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Felon in Possession of a Firearm

Felon in Possession of a Firearm in Michigan

A felony conviction is not necessarily a bar to possessing a gun in Michigan. In fact, gun rights can be restored for many who have felony convictions on their criminal records. While specific conditions must be met for this to happen, Michigan law does establish criminal charges for illegal possession of a gun by a felon. A conviction on these charges can bring severe penalties.

For felons who want to own a gun, as well as those charged with felon in possession of a firearm (FPF), understanding how Michigan weapons laws allow and restrict the possession of guns for felons is crucial. It can be the key to protecting their rights in and outside the courtroom. In light of that, the following shares important information about when convicted felons can legally possess guns and what charges they can face for illegal possession of firearms in Michigan.

As helpful as this information is, a 5-star Lansing criminal defense attorney at O’Keefe Law can provide more answers and case-specific advice whenever you need it.

When Can Felons Legally Possess a Gun in Michigan?

Convicted felons must wait a certain period of time and satisfy other requirements in order to restore their gun rights and legally be able to possess a gun in Michigan. In particular, individuals with a felony conviction can only restore their rights to own, carry, buy, and sell a gun in Michigan if they do all of the following in connection with their previous felony case:

  • Satisfy all terms of incarceration: This means serving the jail or prison term imposed in the case. In the event of house arrest, it would mean satisfying the term of that penalty.
  • Successfully completing probation or parole: Each term of probation or parole must be completed, from the community service to court-ordered therapy sessions. Additionally, it’s crucial to not be charged with new crimes, both as a term of probation or parole after a felony and in terms of what felons need to do to stay in good standing to get their gun rights restored in the future.
  • Pay all fees and fines ordered by the court as part of their previous felony case:In addition to restitution and court fines, this includes any expenses someone needs to pay in order to complete other terms of their sentence, like the costs of ignition interlock devices after a felony DWI conviction or enrollment fees for anger management programs after a felony assault conviction.

Once these conditions have been satisfied, a 3-year waiting period takes effect. That means, the convicted felon will have to wait at least 3 years, after completely satisfying all of the above-listed conditions, before (s)he has the opportunity to restore his or her gun rights.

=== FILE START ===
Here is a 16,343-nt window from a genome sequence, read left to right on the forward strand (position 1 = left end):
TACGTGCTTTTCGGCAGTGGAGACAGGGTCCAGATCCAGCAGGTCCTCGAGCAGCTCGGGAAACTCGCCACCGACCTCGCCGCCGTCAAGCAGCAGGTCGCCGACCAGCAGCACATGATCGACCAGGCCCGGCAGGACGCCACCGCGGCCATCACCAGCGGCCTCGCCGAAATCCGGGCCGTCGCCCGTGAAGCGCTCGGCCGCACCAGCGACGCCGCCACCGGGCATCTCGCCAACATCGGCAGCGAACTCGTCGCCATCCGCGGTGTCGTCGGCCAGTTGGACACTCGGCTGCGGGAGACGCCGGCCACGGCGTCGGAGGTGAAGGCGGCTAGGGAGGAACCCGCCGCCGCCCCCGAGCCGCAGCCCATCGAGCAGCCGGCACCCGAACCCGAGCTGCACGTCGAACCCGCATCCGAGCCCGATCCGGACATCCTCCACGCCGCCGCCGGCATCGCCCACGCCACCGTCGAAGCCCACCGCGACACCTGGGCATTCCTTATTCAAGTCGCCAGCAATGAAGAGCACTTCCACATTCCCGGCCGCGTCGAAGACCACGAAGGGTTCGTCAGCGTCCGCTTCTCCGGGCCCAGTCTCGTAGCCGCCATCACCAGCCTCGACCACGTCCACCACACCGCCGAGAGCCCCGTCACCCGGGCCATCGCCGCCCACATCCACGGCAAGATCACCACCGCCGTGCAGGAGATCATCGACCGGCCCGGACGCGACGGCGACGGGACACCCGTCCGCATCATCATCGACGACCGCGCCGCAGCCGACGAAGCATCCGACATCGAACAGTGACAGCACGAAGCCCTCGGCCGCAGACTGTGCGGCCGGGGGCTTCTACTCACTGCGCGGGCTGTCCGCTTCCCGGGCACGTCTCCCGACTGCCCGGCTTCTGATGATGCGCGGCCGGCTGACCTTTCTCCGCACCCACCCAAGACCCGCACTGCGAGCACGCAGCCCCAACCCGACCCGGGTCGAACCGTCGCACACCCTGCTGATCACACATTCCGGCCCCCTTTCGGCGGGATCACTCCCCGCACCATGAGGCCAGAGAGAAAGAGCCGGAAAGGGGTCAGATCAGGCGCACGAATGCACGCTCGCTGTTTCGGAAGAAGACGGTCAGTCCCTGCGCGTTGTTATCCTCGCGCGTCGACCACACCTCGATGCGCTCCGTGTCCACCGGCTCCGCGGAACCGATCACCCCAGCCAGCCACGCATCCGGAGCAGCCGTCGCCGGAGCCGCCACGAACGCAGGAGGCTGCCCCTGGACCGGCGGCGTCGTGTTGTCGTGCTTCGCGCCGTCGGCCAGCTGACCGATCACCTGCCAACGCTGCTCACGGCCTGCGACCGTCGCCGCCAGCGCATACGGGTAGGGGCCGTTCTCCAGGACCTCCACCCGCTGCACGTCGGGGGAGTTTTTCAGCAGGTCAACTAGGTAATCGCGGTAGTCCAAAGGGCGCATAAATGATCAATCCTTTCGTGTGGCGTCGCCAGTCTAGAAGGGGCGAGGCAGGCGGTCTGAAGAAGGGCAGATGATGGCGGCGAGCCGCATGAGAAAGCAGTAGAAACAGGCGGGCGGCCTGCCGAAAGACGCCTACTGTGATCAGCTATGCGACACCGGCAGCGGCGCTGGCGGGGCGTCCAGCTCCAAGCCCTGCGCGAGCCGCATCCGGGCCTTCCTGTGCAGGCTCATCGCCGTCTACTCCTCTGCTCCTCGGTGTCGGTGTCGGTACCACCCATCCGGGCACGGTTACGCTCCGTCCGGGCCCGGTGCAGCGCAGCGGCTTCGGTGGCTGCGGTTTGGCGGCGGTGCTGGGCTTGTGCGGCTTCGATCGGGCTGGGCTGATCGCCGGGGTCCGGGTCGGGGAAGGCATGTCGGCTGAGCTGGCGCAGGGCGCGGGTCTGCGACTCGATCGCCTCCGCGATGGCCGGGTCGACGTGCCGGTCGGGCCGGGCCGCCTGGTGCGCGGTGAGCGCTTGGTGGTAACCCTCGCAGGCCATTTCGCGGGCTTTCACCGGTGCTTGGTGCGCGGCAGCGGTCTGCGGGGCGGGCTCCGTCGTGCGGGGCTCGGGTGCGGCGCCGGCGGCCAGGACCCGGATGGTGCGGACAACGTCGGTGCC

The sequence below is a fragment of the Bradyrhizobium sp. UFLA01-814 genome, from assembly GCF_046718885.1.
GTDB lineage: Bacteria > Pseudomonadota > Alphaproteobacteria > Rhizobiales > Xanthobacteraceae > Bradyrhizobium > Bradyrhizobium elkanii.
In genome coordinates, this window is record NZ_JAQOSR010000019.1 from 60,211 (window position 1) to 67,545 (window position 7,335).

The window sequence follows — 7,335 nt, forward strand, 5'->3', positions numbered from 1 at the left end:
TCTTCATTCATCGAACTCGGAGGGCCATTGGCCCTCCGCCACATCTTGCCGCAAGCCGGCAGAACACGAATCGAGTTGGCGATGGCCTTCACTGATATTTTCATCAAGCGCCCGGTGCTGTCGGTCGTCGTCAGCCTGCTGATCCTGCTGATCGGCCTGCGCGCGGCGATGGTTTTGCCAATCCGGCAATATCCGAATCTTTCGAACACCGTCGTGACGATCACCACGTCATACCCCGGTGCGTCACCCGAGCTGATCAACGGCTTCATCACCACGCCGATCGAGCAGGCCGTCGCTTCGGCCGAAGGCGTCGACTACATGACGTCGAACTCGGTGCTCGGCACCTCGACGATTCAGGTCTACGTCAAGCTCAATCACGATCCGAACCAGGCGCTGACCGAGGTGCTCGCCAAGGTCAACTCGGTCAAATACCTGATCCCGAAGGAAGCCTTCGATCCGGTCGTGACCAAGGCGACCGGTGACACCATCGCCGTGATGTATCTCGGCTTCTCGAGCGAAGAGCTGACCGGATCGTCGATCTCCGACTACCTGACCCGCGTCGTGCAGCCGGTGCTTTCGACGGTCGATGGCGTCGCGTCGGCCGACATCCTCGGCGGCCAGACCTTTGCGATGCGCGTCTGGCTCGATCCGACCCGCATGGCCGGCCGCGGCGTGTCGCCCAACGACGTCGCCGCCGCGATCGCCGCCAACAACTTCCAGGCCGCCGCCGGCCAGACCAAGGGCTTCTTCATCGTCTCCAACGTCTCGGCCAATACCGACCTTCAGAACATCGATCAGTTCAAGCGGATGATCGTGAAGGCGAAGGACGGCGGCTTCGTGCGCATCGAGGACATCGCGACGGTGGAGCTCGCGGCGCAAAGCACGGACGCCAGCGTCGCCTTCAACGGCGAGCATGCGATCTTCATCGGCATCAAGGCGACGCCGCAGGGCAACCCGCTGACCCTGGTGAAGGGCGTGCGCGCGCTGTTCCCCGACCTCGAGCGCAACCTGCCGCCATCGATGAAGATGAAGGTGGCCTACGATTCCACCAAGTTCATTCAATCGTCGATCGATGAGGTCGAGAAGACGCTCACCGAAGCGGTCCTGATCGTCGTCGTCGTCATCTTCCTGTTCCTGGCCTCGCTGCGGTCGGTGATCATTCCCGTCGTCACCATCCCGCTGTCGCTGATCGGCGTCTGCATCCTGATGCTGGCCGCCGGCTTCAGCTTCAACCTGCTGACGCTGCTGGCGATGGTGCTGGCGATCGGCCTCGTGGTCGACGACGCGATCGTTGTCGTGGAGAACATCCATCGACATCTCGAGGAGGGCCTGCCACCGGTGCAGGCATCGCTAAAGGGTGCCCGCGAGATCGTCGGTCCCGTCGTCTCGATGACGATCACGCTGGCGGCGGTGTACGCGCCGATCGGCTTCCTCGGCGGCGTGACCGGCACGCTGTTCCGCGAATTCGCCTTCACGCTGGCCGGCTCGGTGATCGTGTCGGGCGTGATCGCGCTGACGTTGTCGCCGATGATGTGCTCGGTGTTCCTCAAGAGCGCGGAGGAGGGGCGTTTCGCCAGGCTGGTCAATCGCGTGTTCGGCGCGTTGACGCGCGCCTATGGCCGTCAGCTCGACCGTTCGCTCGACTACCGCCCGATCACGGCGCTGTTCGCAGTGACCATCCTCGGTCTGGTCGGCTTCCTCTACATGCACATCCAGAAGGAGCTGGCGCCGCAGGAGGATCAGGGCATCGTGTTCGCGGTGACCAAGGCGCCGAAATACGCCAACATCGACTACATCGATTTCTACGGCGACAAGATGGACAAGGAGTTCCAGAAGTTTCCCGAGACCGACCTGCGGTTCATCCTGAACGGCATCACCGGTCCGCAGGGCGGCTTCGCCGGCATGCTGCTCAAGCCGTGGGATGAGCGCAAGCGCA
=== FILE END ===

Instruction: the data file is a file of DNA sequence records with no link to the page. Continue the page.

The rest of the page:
How Expungements Impact Gun Possession Rights

Expungements effectively erase a criminal record. So, anyone who is successful in getting a felon conviction expunged from their record can still legally possess a gun in Michigan as long as:

  • They are not otherwise barred from owning a gun: People prohibited from owning firearms in Michigan can include those who have active protection orders against them, those with bond orders banning gun possession, and people who are on parole or probation.
  • They possess a legal firearm for lawful use: Firearms that are illegal to possess in Michigan include machine guns, short-barreled shotguns, and automatic weapons. In contrast, handguns, rifles, and standard-barrel shotguns are generally legal. Similarly, lawful uses will include carrying for the purposes of hunting, shooting practice, or protection. Unlawful use would be carrying a weapon with the intention of committing (or during) criminal activity.
  • They carry the gun as required by law: This means abiding by all open carry or concealed carry laws that apply to them and their situation. Specifically, it also means not carrying a weapon in places where they are strictly prohibited, like in hospitals, casinos, courts, and weapon-free school zones.

A Word of Caution About Federal Laws: What Convicted Felons in Michigan Need to Know

While convicted felons in Michigan can get their gun rights restored, these rights will not be restored at a federal level. That means, for the purposes of federal law, it will still be illegal for convicted felons to possess firearms—even if they have done everything they should to get their gun rights restored by the state of Michigan.